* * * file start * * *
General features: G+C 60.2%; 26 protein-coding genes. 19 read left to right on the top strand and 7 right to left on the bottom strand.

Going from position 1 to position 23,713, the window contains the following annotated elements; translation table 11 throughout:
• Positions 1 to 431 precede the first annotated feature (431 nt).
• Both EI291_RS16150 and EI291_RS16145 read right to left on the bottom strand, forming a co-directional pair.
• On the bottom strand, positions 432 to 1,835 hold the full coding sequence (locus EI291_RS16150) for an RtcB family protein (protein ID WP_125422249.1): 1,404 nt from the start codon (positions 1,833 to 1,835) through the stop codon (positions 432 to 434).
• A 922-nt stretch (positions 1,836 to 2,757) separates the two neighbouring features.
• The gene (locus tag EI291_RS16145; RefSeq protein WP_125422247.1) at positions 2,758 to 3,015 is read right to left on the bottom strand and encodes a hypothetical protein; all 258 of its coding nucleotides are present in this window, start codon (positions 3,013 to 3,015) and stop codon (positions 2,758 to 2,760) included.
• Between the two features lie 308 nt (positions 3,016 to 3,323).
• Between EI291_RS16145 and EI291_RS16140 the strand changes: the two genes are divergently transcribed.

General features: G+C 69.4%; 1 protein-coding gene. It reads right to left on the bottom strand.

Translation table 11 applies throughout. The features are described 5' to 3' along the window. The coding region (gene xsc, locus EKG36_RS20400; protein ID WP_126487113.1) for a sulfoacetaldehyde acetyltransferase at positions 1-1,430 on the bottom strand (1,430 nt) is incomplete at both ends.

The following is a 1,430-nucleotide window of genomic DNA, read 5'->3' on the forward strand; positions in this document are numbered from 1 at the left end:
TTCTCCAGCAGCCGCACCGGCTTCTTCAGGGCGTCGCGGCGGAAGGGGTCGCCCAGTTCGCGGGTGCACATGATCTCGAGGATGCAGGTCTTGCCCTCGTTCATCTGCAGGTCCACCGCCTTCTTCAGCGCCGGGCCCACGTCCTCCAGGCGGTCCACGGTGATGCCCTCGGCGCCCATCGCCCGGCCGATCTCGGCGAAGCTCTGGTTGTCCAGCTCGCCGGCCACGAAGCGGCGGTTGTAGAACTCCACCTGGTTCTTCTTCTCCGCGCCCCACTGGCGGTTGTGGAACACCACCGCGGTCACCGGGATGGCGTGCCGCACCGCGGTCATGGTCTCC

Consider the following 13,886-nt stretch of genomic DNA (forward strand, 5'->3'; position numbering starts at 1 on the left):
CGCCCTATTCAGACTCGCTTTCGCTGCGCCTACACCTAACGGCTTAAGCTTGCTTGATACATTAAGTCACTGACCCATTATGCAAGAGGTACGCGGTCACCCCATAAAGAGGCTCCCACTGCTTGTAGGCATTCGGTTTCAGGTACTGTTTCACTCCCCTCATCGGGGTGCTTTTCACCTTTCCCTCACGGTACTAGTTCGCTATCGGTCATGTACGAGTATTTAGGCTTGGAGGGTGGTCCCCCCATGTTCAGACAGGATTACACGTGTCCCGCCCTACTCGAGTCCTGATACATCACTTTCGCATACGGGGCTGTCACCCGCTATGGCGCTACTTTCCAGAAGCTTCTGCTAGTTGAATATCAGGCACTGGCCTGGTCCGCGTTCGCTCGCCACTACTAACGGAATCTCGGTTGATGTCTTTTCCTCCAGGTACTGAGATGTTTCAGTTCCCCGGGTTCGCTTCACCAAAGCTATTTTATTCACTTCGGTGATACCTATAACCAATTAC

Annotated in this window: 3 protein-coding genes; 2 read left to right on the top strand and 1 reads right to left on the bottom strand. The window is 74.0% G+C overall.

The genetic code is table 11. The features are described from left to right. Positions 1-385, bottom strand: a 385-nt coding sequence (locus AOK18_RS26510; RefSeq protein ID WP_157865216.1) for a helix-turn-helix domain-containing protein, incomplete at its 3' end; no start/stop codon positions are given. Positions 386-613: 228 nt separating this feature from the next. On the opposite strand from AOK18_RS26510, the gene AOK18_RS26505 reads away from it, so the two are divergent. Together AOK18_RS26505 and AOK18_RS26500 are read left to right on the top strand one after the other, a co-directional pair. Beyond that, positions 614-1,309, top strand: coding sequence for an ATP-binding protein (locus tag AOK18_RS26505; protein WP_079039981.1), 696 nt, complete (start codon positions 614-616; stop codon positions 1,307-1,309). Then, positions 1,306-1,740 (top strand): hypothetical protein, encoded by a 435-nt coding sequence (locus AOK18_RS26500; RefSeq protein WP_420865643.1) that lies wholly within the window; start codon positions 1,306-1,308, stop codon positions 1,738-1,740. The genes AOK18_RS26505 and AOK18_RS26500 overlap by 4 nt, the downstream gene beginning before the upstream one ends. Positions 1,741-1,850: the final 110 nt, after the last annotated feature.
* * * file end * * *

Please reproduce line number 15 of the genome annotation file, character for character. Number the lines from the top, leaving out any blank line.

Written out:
CGCCCTATTCAGACTCGCTTTCGCTGCGCCTACACCTAACGGCTTAAGCTTGCTTGATACATTAAGTCACTGACCCATTATGCAAGAGGTACGCGGTCACCCCATAAAGAGGCTCCCACTGCTTGTAGGCATTCGGTTTCAGGTACTGTTTCACTCCCCTCATCGGGGTGCTTTTCACCTTTCCCTCACGGTACTAGTTCGCTATCGGTCATGTACGAGTATTTAGGCTTGGAGGGTGGTCCCCCCATGTTCAGACAGGATTACACGTGTCCCGCCCTACTCGAGTCCTGATACATCACTTTCGCATACGGGGCTGTCACCCGCTATGGCGCTACTTTCCAGAAGCTTCTGCTAGTTGAATATCAGGCACTGGCCTGGTCCGCGTTCGCTCGCCACTACTAACGGAATCTCGGTTGATGTCTTTTCCTCCAGGTACTGAGATGTTTCAGTTCCCCGGGTTCGCTTCACCAAAGCTATTTTATTCACTTCGGTGATACCTATAACCAATTAC